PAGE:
@YTF makes a great point above — even knowledgeable baseball fans, if you wake them up in the middle of the night and ask them to name the ten greatest players of all time — might forget to include Frank. Fact is he probably belongs closer to #5 than #10.
 

jaytftwofive

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Maybe the most under appreciated or underrated player of all time. And I believe involved in the most one sided trade of the modern era. Worse then the Lou Brock trade and the Ferguson Jenkins trade and even the Joe Morgan trade. Milt Pappas and a few others??? Anybody know why the Reds did something so stupid?? Was it race??? Can you imagine the 70, 71 Reds with him?? He got his revenge in 70 World Series. He was better then Clemente and comparable to Joe D.
 

The Allented Mr Ripley

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Here's an interesting article regarding the design of Camden Yards and Robinson's input in the process (he was Orioles manager at the time). I wasn't aware of his influence:

“I can tell you, Frank was very much a part of it. He had very definite ideas about the design on the playing field and the clubhouse and his input was invaluable. When things mattered to Frank, they really mattered and, thankfully, Camden Yards really mattered to him."
The philosophy behind Oriole Park — a retro design evoking the look and feel of an old ballpark while still offering modern conveniences — reverberated throughout ballpark design in both the majors and the minors after it opened, with other facilities like PNC Park and Oracle Park following suit in imaginative ways. And much of what Robinson recommended, such as a core old-time design and field features like minimal foul space and asymmetrical outfield fences, became a core part of modern ballpark design.
 

Average Reds

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Look at his b-ref page and tell me that it’s not insane that the Reds traded this guy, when there was no free agency to worry about.
My memories of Frank Robinson, the player, are from the Baltimore teams of the early 70s. He was the quiet slugger who didn't have the flashy play or the outsized personality. He just got it done.

I think I was 8 when I got his baseball card. (This would be 1970.) And when I first discovered that he came up with the Reds - and had been the NL MVP - it felt disorienting, because, in those days of absolute team control, exceptional players were almost never traded. Discovering that not only had Robinson played for the Reds, but that he had been their superstar in a past life ... it just didn't make sense.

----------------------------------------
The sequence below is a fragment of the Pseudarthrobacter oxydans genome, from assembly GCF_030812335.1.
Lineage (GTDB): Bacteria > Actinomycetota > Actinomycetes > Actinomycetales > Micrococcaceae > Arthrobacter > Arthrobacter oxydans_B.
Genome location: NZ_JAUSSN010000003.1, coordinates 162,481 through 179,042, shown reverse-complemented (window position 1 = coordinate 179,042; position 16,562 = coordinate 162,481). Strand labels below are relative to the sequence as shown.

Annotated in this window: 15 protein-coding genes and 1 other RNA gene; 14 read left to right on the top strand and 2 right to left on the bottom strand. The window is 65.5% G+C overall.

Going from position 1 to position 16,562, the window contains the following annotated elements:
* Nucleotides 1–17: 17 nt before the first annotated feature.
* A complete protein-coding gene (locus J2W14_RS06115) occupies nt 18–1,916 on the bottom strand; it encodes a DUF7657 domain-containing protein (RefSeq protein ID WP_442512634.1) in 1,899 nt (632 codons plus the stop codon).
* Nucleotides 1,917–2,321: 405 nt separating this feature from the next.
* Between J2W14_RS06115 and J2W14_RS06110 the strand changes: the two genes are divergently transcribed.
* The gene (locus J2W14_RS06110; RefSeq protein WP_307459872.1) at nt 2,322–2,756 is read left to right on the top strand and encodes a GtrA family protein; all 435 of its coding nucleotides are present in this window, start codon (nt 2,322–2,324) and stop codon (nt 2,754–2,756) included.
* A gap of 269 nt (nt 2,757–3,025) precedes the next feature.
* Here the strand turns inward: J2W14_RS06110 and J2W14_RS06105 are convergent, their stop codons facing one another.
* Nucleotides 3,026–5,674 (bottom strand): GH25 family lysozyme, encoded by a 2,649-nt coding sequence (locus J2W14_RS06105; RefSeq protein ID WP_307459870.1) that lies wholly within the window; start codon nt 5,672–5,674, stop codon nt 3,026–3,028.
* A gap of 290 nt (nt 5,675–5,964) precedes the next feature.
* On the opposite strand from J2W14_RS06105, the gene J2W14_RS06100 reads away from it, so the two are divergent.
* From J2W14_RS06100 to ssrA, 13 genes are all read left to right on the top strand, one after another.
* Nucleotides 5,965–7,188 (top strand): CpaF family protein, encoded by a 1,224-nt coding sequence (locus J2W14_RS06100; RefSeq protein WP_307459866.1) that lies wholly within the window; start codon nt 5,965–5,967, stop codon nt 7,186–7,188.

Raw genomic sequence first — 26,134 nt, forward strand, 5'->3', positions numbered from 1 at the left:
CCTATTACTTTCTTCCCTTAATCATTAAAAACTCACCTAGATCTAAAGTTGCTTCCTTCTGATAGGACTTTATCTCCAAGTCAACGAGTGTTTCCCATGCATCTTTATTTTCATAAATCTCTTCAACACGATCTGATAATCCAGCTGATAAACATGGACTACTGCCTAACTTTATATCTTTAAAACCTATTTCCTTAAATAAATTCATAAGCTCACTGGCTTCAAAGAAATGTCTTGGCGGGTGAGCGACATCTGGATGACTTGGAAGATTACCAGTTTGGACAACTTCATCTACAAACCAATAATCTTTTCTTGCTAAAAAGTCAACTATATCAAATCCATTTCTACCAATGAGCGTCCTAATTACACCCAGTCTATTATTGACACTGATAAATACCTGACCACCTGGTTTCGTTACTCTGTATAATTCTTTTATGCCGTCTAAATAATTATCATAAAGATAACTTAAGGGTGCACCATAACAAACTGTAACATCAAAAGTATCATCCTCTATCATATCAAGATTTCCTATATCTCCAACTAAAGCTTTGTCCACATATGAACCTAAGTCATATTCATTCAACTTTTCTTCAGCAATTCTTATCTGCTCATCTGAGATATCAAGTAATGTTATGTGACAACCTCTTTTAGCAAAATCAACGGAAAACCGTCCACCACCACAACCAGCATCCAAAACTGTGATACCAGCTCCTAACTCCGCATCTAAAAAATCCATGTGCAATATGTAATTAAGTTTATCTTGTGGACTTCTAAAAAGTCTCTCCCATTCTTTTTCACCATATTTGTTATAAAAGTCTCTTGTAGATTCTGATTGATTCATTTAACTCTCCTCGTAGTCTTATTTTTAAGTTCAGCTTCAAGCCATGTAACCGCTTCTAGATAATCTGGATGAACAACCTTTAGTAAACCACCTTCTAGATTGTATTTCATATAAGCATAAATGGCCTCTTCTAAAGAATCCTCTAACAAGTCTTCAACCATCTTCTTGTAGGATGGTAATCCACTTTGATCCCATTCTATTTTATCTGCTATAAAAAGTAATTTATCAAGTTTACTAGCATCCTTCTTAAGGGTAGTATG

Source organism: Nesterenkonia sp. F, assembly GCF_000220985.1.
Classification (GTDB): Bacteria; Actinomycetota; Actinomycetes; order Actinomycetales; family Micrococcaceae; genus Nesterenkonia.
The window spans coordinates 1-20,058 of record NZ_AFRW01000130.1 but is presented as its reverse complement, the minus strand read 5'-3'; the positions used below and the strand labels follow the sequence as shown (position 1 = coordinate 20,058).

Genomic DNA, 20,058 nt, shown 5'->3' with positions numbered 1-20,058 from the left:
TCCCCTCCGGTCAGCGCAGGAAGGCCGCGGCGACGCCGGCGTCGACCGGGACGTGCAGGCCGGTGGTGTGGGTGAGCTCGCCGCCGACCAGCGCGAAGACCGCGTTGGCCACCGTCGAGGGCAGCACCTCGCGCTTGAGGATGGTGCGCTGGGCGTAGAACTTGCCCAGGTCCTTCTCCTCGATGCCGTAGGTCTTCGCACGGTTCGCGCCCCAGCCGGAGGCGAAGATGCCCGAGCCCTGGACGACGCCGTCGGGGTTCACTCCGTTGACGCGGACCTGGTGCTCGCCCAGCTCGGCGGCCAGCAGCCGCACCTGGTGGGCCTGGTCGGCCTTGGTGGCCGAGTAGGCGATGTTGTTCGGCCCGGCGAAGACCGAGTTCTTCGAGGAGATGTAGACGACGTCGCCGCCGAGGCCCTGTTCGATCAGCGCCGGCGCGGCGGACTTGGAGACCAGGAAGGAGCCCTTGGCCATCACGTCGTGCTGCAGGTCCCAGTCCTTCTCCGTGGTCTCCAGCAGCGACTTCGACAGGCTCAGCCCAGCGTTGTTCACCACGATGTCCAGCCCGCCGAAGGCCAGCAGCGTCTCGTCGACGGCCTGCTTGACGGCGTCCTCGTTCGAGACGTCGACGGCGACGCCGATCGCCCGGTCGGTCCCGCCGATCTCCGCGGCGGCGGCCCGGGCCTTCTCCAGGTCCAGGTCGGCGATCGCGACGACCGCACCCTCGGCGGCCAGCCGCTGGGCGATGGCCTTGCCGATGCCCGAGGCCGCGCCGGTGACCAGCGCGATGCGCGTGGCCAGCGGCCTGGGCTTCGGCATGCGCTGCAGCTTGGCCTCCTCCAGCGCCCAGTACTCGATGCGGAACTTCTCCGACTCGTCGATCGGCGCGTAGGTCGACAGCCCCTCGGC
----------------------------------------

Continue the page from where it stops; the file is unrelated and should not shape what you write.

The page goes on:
That was some serious shade thrown on Carter. I wonder why Robinson said that? Especially considering Carter was considered the best National League catcher not named Johnny Bench in the 1970s and 80s.
Carter was a very good pallplayer. He was also reputed to be a me-first glory-hound who rubbed a lot of people the wrong way. Frank Robinson was old school. He believed in merciless bench-jockeying and was openly contemptuous of what he saw as "weakness of character."

https://www.upi.com/Archives/1983/07/31/Several-Los-Angeles-players-were-ready-to-fight-Frank/8928428472000/

I'm not surprised that he didn't care for Gary Carter.
 

dcmissle

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This is the kind of teammate and man Frank Robinson was:

https://m.washingtontimes.com/news/2019/feb/10/frank-robinson-brooks-robinson-set-tone-os/

He came to the majors at a very challenging time for African American ball players. Cincinnati then was not a hotbed of enlightened thinking.

He refused to be intimidated, to allow anyone to strip him of dignity. That passed for “hothead” in more than a few places. That characterization is belied by the article above.

In context, given where he hailed from, Brooks Robinson was a remarkable man also.
 

LoweTek

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I had the opportunity to spend a decent bit of time talking to Brooks Robinson a few years back. He is a treasure and a gentleman. I asked him who he thought belonged in the HoF and wasn't in. He said Dwight Evans and Luis Tiant.
 

Big John

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Tiant definitely belongs. Evans is borderline, although if Harold Baines got in, Evans should be a shoo-in. Baines was a DH. Evans was an outstanding right fielder. Doeas anyone keep stats on how many runs a right fielder saves because no one dares to go from first to third (or second to third) when he fields the ball?

From one of the best baseball books of all time, Jim Brosnan's "The Long Season:"

“Did you hear what Robinson said to Pinson after Vada hit the home run the other day? Pinson ran round the bases so fast you’d have thought he was trying to beat out a bunt,” I said. “Robby shakes Vada’s hand when he gets to the bench and says, ‘Little man, you just better stick to singles and leave the long ones to us cats who know how to act ’em out.’”

Robinson wasn't a five tool player (weak throwing arm after an injury early in his career) but the four tools he had were pretty spectacular. He was old school too: leaned out over the plate and is currently 9th on the all-time HBP list. He would beat you any way he could.
 

snowmanny

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Wow, he died before the home run he hit off Fireball Fred Wenz landed
Late to this.
So I have a very clear memory of being there for this, although i am trying to recall how I went on a Tuesday afternoon during the school year. Robinson had seen Wenz while managing in Winter Ball and knew he was straight gas.

Here is Clif Keane in the April 16, 1969 Globe: "Frank hit the ball so hard over everything in leftfield that an astronaut would have acrophobia had he been perched on it."